Slave@40: All I Had To Learn And Everything I Know From A April 1977 Funk Album

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Slave’s debut album is going to celebrate its 40th anniversary a month from now. In fact,2017 is going to be a 30th and 40th anniversary for a lot of classic funk albums. This Dayton,Ohio funk band is one that I first learned about through Rickey Vincent’s major funk literary tome in the late 1990’s. The album cover album had me seeking out the CD reissue still available at the time. Wound up picking it up at an HMV record store while vacationing with my family in Montreal. It was an eleven hour car ride back to where we lived then. So it was just one of many CD’s I listened to on the way back.

Six years ago coming this Sunday,the bands bassist Mr.Mark passed away. And in four months,it’ll be the anniversary of of guitarist Mark Hicks,known as Drac.  It was he who formed the band with Steve Washington,funky innovator of the electric trumpet,in 1975. This high school band got signed to the Cotillion label in 1977 and released their self titled debut the same year. It put them on the R&B and pop charts with the funk classic “Slide”. The album mixed jazzy and rock elements into the sound of funk. At the same time,its recently been made clear I had a lot to learn about this album at one time.

Slave is always an album I’ve loved to listen to. But in the now 20 years since I purchased my copy of it, its an album I’ve only returned to about three or four times in those years. Since beginning music blogging and knowing more musically inclined people,its helped in reviewing albums and songs. On both this blog and sites such as Amazon.com. Usually, I endeavor to present Amazon.com reviews on this blog that reflect well on the music being discussed. Today,I am going to present to you an Amazon review that I wrote of this album that reflects an understanding that has definitely been grown since it was written.


This CD has been in my collection for many years.Bought for it’s reputation and it’s fantastic album cover-one of my all time favorites.”Slide” is a great yowling funk tune,cool gimmicky bicycle horns too.”Screw Your Wig On Tight” is cool too-rocks a little harder but cool.As for the rest of the album?Well it jams and jams and jams and jams and jams and jams and JAMS!!!!!All Slave tend to do on this album is endless funky jamming-very true to the form but kind of boring sometimes.Those in the state of mind to hear singable,written tunes won’t find music to their liking here.

‘Slave’ is an album you put on after you’ve been listening to James Brown and early Tower Of Power.It is not in keeping with the funk of the late 70’s and what other music Slave would become known for in the years to come.There are no electronics and even a hint of dance or pop influence here-it’s straight ahead classic funk and nothing more. Amateurish,plain jane horn heavy funk without the frills so keep that in mind when you get this.


Its hard to believe that 12 years ago,I’d ever write a review calling anything Slave did “amateurish”. Of course,this was also around the time when I thought of the James Brown song “Get On The Good Foot” was dull because it repeated itself for far too long. Of course,that is an element of funk itself. Also,had no idea at that time that Slave were essentially a high school dance funk band in the beginning. Much as with Prince in his earlier bands,the songs he wrote tended to drag into into instrumental jams at times. Slave revealed more over the years since that review than even this.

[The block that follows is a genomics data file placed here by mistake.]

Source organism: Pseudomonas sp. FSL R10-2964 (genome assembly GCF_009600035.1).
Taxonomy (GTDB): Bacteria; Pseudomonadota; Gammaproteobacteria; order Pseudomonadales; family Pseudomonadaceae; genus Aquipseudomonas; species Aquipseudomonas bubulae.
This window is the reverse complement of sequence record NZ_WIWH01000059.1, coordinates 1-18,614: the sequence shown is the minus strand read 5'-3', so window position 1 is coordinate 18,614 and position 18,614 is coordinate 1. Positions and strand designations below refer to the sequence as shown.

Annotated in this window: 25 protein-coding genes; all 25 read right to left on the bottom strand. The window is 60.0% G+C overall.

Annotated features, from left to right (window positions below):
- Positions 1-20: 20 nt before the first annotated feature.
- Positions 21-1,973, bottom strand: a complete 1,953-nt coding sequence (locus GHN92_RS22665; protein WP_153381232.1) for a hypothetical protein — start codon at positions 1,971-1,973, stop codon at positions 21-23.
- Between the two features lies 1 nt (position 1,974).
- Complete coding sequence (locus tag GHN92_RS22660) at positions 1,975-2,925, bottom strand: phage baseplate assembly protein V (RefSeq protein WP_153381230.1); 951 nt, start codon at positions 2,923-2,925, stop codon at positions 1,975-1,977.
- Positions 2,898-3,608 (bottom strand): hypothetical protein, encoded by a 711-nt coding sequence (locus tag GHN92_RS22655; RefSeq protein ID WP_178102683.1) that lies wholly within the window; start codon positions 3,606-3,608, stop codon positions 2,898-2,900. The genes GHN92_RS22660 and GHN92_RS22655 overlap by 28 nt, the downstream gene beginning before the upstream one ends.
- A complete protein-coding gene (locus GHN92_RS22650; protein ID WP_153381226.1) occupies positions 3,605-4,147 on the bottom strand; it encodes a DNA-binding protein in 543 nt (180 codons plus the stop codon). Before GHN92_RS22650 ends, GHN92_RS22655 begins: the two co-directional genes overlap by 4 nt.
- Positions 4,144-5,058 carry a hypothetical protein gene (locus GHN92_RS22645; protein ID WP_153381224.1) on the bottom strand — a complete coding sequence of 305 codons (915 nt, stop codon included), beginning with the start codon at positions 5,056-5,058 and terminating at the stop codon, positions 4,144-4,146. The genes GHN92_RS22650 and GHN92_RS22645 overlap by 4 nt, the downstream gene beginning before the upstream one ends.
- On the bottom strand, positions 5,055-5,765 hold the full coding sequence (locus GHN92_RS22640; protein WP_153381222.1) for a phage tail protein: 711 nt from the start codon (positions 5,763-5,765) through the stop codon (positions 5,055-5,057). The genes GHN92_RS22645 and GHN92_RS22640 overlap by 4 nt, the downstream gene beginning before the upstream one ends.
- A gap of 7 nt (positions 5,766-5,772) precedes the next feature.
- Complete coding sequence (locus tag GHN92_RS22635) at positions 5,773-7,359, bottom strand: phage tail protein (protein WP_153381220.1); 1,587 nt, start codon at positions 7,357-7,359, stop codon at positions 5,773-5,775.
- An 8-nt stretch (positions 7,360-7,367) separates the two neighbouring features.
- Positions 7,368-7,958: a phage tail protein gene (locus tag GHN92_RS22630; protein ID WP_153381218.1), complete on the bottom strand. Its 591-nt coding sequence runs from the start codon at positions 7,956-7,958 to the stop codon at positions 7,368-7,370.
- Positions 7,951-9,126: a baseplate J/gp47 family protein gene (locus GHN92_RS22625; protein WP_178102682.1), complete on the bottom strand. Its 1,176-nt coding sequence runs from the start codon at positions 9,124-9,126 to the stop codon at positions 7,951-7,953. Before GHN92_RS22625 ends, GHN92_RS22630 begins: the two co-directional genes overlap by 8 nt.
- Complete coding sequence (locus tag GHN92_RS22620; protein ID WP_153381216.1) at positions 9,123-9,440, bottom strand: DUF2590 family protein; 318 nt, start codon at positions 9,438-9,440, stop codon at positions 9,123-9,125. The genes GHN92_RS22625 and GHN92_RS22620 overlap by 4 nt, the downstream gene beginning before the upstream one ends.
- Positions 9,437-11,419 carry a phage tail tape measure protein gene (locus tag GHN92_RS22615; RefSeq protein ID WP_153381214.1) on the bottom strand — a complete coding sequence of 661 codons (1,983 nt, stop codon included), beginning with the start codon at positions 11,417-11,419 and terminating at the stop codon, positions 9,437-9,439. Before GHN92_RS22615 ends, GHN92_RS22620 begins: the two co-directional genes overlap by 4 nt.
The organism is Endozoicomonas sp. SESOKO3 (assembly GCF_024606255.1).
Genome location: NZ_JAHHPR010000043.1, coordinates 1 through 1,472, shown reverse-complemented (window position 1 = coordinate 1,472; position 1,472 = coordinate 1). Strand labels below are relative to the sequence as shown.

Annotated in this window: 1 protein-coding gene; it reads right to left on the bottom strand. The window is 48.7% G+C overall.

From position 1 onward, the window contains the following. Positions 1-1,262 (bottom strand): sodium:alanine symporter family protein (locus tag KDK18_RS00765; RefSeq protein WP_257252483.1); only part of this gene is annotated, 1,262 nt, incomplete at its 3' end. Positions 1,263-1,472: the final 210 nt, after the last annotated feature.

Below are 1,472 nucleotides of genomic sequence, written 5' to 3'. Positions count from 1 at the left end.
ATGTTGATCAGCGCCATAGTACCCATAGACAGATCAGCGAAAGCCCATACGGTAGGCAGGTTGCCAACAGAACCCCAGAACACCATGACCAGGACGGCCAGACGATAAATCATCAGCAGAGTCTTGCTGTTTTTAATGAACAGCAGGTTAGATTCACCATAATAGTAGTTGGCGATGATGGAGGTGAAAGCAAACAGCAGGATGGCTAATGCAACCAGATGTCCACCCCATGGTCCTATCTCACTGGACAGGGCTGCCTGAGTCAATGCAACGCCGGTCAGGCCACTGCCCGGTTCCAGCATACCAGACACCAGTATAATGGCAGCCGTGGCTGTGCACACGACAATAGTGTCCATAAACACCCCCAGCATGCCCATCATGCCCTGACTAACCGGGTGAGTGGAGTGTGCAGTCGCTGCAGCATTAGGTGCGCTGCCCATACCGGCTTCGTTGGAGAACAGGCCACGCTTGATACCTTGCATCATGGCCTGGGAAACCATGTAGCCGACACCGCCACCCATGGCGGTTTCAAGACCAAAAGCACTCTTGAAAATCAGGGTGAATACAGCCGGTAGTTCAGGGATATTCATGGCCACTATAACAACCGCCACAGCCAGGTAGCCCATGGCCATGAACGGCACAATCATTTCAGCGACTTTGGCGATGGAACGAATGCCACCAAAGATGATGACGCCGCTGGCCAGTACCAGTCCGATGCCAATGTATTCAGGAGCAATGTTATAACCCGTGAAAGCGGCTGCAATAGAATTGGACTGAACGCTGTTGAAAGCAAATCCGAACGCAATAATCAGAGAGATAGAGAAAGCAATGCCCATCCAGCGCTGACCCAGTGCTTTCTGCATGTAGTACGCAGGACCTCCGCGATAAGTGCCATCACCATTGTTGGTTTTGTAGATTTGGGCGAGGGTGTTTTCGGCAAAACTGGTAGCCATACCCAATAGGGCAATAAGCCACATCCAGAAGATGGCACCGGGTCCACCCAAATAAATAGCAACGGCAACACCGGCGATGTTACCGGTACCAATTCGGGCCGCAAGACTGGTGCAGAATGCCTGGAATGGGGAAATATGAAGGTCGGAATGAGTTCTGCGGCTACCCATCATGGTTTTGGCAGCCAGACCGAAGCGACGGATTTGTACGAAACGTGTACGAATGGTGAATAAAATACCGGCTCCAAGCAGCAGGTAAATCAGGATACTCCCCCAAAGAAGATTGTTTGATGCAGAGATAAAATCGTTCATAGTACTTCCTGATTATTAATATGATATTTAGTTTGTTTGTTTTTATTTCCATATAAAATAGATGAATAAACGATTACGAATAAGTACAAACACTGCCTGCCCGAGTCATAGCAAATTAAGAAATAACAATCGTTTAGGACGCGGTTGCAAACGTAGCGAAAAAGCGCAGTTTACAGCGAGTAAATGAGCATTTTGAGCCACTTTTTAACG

Especially with their bass/guitar work melodic exchanges,have also come to realize just how far reaching songs like “Screw Your Wig On Tight” and “Separated” actually are in their funk. Along with grooving ballads such as “The Happiest Days”. Within two years,Slave had Steve Arrington aboard. And the band became masters of melodic funk such as “Just A Touch Of Love” and “Watching You”. On their first album however,it finds the band in a very different places that’s rawer and very powerful. And represents the band with the most hardest,instrumentally based type of funk.

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2 Comments

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2 responses to “Slave@40: All I Had To Learn And Everything I Know From A April 1977 Funk Album

  1. Great examination of how your perspective grew in considering the music of Slave! Slave’s music, as you mentioned the high school connection when contemplating Slave’s first album is very important. When you think of a young funk fan in the late ’70s, the first Slave album would be EXTREMELY appealing to them, because it was so heavy funking and light on the ballads, and the ballad still had killer bass and horns! IT’s almost like contemplating Van Halen or later on Guns & Roses, a band geared toward Young male sentiments. Slave’s album, which its heavy funk approach, was very much that for Black young male audieinces, and heavy funk audiences in general. I had the privilege of talking to a guy who was from Ohio and young in that time and he remembered his father telling him to turn the stereo down because the bass was so heavy on “Slide.” That exemplifies the super heavy teenage funk that Slave unleashed with their first album.

  2. Odis Jones

    I Remember Slide Came On Tha Radio and We All My Childhood Friends Went Crazy !!!

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